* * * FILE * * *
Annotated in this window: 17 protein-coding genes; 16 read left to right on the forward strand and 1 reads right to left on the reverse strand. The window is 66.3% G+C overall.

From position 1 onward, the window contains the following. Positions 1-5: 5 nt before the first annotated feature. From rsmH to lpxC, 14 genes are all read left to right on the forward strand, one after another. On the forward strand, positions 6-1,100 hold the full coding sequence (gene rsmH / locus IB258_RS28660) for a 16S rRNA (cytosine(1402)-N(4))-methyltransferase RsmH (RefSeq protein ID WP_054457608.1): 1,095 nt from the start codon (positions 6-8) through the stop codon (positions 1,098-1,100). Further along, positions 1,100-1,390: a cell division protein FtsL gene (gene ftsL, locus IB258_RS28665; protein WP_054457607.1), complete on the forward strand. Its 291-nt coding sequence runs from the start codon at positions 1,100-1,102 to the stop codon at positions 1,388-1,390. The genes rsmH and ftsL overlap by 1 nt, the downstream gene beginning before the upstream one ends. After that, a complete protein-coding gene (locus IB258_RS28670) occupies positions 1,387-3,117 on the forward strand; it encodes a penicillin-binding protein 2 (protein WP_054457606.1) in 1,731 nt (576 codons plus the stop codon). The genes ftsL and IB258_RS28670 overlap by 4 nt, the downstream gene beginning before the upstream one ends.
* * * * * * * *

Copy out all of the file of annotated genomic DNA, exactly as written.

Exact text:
Annotated in this window: 17 protein-coding genes; 16 read left to right on the forward strand and 1 reads right to left on the reverse strand. The window is 66.3% G+C overall.

From position 1 onward, the window contains the following. Positions 1-5: 5 nt before the first annotated feature. From rsmH to lpxC, 14 genes are all read left to right on the forward strand, one after another. On the forward strand, positions 6-1,100 hold the full coding sequence (gene rsmH / locus IB258_RS28660) for a 16S rRNA (cytosine(1402)-N(4))-methyltransferase RsmH (RefSeq protein ID WP_054457608.1): 1,095 nt from the start codon (positions 6-8) through the stop codon (positions 1,098-1,100). Further along, positions 1,100-1,390: a cell division protein FtsL gene (gene ftsL, locus IB258_RS28665; protein WP_054457607.1), complete on the forward strand. Its 291-nt coding sequence runs from the start codon at positions 1,100-1,102 to the stop codon at positions 1,388-1,390. The genes rsmH and ftsL overlap by 1 nt, the downstream gene beginning before the upstream one ends. After that, a complete protein-coding gene (locus IB258_RS28670) occupies positions 1,387-3,117 on the forward strand; it encodes a penicillin-binding protein 2 (protein WP_054457606.1) in 1,731 nt (576 codons plus the stop codon). The genes ftsL and IB258_RS28670 overlap by 4 nt, the downstream gene beginning before the upstream one ends.